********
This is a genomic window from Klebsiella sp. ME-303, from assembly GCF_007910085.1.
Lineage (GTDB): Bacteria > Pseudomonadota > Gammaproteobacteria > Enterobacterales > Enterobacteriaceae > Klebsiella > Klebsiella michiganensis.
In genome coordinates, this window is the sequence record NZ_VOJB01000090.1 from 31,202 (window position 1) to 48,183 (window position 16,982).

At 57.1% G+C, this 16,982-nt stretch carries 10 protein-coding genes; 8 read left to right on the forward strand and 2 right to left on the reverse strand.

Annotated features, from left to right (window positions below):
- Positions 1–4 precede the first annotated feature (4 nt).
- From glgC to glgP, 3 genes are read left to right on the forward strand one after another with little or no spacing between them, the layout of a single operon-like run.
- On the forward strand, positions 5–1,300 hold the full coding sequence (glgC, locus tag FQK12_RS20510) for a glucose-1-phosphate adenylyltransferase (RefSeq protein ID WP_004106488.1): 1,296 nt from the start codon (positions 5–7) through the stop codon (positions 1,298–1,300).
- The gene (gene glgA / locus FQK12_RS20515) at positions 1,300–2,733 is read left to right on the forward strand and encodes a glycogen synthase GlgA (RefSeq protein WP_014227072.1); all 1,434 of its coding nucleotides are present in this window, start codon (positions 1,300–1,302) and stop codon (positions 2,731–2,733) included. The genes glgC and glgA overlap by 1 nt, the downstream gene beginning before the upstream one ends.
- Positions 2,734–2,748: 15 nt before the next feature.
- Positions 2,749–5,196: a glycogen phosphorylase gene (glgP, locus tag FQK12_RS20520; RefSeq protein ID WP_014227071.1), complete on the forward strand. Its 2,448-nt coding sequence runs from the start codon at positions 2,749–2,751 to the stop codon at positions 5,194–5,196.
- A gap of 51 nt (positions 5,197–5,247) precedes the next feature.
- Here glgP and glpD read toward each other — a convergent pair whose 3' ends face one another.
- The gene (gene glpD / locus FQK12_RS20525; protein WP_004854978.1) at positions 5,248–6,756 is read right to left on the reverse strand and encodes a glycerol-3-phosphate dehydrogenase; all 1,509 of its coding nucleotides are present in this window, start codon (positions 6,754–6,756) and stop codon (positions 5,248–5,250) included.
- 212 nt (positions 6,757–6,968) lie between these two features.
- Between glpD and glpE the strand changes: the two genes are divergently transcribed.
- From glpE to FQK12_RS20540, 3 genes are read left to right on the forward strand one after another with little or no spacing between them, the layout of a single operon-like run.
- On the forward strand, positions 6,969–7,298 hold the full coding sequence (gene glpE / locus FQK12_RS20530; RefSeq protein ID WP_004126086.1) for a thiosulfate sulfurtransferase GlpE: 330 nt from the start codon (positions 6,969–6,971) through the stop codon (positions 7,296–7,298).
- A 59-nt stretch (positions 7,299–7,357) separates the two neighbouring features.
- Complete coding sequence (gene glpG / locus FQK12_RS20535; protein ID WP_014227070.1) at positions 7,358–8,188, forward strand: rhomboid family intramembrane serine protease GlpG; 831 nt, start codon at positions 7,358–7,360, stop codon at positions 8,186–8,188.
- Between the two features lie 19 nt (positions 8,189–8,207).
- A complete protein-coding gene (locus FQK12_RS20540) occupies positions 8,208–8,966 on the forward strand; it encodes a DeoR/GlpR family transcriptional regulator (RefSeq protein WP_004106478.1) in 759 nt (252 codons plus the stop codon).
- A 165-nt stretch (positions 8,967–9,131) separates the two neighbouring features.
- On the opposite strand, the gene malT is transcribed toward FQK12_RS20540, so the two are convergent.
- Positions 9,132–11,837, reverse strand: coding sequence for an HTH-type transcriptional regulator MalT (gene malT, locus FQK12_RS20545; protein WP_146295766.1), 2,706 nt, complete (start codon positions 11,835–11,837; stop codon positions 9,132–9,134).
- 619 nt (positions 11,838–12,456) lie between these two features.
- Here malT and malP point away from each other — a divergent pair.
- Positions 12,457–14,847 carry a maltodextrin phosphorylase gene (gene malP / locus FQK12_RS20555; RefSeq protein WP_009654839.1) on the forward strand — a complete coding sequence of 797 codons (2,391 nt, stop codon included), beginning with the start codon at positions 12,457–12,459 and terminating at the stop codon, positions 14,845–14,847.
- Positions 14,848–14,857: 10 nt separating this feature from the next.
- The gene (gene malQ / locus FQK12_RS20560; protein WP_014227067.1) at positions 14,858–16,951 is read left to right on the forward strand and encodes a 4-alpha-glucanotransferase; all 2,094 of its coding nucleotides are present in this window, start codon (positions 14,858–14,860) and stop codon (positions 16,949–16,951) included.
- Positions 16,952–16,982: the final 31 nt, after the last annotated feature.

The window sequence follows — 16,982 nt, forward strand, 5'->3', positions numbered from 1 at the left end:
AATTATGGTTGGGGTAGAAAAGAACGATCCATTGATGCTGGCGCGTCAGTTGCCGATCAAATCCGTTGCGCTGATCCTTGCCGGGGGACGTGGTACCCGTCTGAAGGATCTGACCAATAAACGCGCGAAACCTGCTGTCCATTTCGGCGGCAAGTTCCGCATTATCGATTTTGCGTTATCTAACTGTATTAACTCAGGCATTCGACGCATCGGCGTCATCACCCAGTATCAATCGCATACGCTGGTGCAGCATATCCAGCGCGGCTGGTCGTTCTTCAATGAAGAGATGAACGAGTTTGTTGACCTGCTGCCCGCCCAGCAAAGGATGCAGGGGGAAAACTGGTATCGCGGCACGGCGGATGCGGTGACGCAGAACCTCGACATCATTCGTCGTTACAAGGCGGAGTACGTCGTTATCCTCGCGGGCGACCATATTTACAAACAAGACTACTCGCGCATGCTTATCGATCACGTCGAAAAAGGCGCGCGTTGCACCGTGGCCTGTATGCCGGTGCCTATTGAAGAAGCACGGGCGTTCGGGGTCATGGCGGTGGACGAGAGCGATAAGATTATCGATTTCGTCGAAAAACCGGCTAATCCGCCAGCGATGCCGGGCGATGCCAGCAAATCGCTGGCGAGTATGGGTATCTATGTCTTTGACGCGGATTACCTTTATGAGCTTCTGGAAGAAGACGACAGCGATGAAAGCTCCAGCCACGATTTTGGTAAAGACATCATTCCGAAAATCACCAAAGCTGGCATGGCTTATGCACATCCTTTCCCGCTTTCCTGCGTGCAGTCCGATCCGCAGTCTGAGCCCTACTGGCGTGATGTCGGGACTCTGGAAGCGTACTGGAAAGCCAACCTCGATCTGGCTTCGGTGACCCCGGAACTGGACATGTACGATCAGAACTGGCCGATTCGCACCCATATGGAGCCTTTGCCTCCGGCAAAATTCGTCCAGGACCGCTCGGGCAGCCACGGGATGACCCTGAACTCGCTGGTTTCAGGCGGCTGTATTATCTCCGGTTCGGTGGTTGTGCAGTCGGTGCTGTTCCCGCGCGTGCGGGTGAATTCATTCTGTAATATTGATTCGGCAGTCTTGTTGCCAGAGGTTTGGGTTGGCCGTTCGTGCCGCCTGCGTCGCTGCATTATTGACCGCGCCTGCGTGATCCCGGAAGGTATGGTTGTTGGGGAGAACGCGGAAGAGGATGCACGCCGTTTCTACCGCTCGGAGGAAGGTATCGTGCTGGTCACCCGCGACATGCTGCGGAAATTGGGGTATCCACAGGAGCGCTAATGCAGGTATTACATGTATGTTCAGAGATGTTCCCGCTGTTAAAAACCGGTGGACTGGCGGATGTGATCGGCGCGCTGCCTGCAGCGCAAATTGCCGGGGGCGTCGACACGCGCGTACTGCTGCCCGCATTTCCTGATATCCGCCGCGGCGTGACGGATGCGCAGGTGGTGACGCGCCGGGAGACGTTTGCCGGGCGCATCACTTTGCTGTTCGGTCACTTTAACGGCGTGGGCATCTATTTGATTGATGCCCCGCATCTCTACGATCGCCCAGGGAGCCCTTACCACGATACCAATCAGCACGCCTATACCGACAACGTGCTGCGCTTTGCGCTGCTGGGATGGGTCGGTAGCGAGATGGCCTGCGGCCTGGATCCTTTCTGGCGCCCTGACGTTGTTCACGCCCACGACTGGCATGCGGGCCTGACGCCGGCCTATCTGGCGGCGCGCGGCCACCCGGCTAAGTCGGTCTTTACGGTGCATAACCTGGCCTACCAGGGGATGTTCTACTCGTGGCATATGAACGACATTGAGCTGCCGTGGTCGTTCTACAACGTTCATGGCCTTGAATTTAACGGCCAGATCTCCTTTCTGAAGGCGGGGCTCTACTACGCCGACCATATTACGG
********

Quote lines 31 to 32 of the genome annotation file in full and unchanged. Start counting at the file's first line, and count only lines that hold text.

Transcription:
- Positions 16,952–16,982: the final 31 nt, after the last annotated feature.

The window sequence follows — 16,982 nt, forward strand, 5'->3', positions numbered from 1 at the left end: